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Sports Then and Now

Australian Open Final: Two Murrays

Posted on January 31, 2010 by Claudia Celestial Girl

Andy Murray struggled in his second Grand Slam final against Roger Federer.

Andy Murray struggled in his second Grand Slam final against Roger Federer.

One Murray showed up to play Rafael Nadal on the Australian Open quarter finals in Melbourne this year.  He came out on fire, pouncing on short balls, using his versatility on every shot, and playing ‘circus shots’ as soon as the chair umpire said ‘play.’  As if he knew that was what it took to get by a player with the talent of Rafael Nadal.  And as if he was motivated to get beyond the quarter finals.  As if he was the same age as the guy across the net, and just as good a player.  This Andy Murray played without letup for two whole sets.  Relentlessly aggressive, and respectful of what he was going to receive from the other side.

Another Murray showed up to start his semi-final match against Marin Cilic this year. Listless. Nervous. But when it looked like he was going to be out of the tournament, he came to life. The ‘other’ Murray manifested!

Let’s invent an avatar for this other Murray, and call him William Wallace Murray. We even have a visual to to with the avatar – it is the roaring face of Andy Murray at break point in the second set of the Cilic match! With face painted blue!

The second Murray showed up to play the final against Roger Federer. We can invent an avatar for this player too. We could call him Bonnie Prince Charlie – Murray, but that would be cruel. OK, let’s be cruel. There’s a visual to go with this avatar too. I can picture it now, a moment in 2008 at the Roger’s Cup in Toronto against Rafael Nadal, when he missed a put away and slammed his racket to the ground and made a mock barfing face. Or we could use one from this final: a grimace as he missed, yet again, one of his famous forehands down the line , one that he makes all the time on other, less momentous, occasions.

BPC-Murray (let’s shorten it) is not a total disaster. Against players outside of the top ten, BPC-Murray is crafty, capable, confident, in control. A great example of the efficacy of this Murray is his play against American John Isner in the 4th round. Even an American football player, visiting in the stands, could perceive the scary, deliberate, craftiness of this Murray as he probed and found the weaknesses of Isner, and then cruelly (and beautifully) wrapped him up, like spider with a fly.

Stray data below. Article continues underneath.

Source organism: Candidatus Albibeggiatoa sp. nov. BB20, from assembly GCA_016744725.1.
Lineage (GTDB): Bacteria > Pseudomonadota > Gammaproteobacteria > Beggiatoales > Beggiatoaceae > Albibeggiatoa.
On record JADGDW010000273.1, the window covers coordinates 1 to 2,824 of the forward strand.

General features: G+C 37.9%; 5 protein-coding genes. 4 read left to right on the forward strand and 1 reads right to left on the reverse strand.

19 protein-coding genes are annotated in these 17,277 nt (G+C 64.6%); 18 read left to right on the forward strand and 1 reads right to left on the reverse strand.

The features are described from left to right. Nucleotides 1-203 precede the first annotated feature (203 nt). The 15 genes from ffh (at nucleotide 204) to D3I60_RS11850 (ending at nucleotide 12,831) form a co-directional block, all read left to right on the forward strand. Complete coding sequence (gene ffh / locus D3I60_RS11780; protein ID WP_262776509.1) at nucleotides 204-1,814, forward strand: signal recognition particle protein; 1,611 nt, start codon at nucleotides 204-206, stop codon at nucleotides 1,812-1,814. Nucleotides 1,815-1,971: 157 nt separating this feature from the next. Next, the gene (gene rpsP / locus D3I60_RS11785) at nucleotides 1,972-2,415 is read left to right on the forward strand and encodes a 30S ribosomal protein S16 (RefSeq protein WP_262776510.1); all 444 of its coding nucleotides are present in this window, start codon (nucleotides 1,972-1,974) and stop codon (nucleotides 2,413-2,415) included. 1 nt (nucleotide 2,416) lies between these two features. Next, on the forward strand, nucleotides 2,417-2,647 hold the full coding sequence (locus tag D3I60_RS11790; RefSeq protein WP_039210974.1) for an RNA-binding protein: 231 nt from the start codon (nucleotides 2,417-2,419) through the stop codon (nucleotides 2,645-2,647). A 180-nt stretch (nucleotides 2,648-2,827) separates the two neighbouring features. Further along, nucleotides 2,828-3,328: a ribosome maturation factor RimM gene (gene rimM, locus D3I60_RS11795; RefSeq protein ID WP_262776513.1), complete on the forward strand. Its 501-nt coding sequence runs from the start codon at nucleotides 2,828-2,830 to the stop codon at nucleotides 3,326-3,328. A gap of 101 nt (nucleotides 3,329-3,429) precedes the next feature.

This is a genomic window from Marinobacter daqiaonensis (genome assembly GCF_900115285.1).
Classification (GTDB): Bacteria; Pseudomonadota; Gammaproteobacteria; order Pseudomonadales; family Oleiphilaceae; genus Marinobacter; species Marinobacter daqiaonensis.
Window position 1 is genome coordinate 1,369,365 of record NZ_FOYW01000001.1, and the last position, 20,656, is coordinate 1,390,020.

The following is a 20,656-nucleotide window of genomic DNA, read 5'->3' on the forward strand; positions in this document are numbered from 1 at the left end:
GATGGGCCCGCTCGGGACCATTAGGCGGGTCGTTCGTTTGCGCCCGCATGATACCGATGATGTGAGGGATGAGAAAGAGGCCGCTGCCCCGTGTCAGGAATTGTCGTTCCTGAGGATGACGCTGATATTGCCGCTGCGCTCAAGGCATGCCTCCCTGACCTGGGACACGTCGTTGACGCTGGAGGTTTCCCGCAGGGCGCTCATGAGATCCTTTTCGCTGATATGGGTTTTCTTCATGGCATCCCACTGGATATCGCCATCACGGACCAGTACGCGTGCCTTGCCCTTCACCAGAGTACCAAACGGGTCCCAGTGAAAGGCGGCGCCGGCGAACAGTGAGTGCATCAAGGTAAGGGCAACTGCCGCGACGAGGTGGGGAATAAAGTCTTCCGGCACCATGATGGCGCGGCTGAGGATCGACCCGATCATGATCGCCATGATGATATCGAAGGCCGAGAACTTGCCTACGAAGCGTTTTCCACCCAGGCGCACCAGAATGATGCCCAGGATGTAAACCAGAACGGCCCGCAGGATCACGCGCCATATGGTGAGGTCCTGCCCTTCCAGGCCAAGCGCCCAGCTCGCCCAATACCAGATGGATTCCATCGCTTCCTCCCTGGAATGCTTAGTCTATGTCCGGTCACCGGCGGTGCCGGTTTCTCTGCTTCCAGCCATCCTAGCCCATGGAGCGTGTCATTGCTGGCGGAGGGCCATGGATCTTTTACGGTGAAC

It is increasingly evident that BPC-Murray cannot get the job done in best-of-five series’, playing against the top ten. Against Fernando Verdasco, at last year’s AO, he wilted. He could not get it done against Andy Roddick at Wimbledon, 2009. He racked up his worst loss ever against Marin Cilic at last year’s USO, playing like a man who had not managed his tournament in a way that left him with enough juice in the business end.

The question is – why does not Andy bring out William Wallace Murray more often? Clearly he has to be pushed pretty hard to metaphorically paint his face blue. Against Rafael Nadal in Monte Carlo last year, he faced match point, and suddenly went into a phone booth, put on his cape, and manifested a fearless, aggressive player, who played his best clay court tennis, took it to Rafa, and produced, between the two of them, some of the most compelling tennis of the year (for a game and a tie-break). The craftiness stayed, but the ability to make his ‘circus shots’ and take risks — well, these are all that a tennis fan could wish to see, win or lose.

William Wallace Murray came to play in the third set of the Australian Open final. But not until Roger had build back a couple of break points and leveled the match. At 5-3 up, the match turned into the match we wanted to see, with Roger raising his game, and Murray fighting him off, and like the 2009 Monte Carlo match against Rafa Nadal, creating an extended, heart-stopping, finger-nail biting, edge of seat gripping, tie-break.

Murray could do little but watch as Federer hoisted his 16th Grand Slam trophy.

Murray could do little but watch as Federer hoisted his 16th Grand Slam trophy.

I’m going to suggest it is a lack of respect. Andy is confident of his game and thinks he can be BPC-Murray and get the job done. Except when he respects his opponent enough to man-up and prepare to release William Wallace Murray from his cage.

Andy does not respect (fear) Roger as much as he does Rafa. Roger and Andy’s mutual lack of respect (relative to other players on the tour), leads to their sniping at each other in the press prior to almost all of their matches.

In the long run this latent cockiness may produce a career in which Andy Murray may be a lot like Marat Safin. When Marat Safin was ‘on’ his game was versatile, compelling, beautiful, passionate, and highly skilled. Marat absolutely crushed Pete Sampras in the 2000 USO. In the 2005 Australian Open semi Marat played against Roger, we saw it all, every single technique. To the point where the match turned not on technique, but heart and physicality (fitness), and psychology. For a tennis fan, these are the things of which greatness comes. We will always love and respect Marat for his flashes of brilliance.

In Murray’s case, we know that William Wallace Murray exists, but we don’t get to see him very often until the business end of a major, if then. The challenge for Murray in his career will be to obtain a balance between cockiness and respect for his opponent in order to find a way to bring William Wallace Murray out when he needs him.

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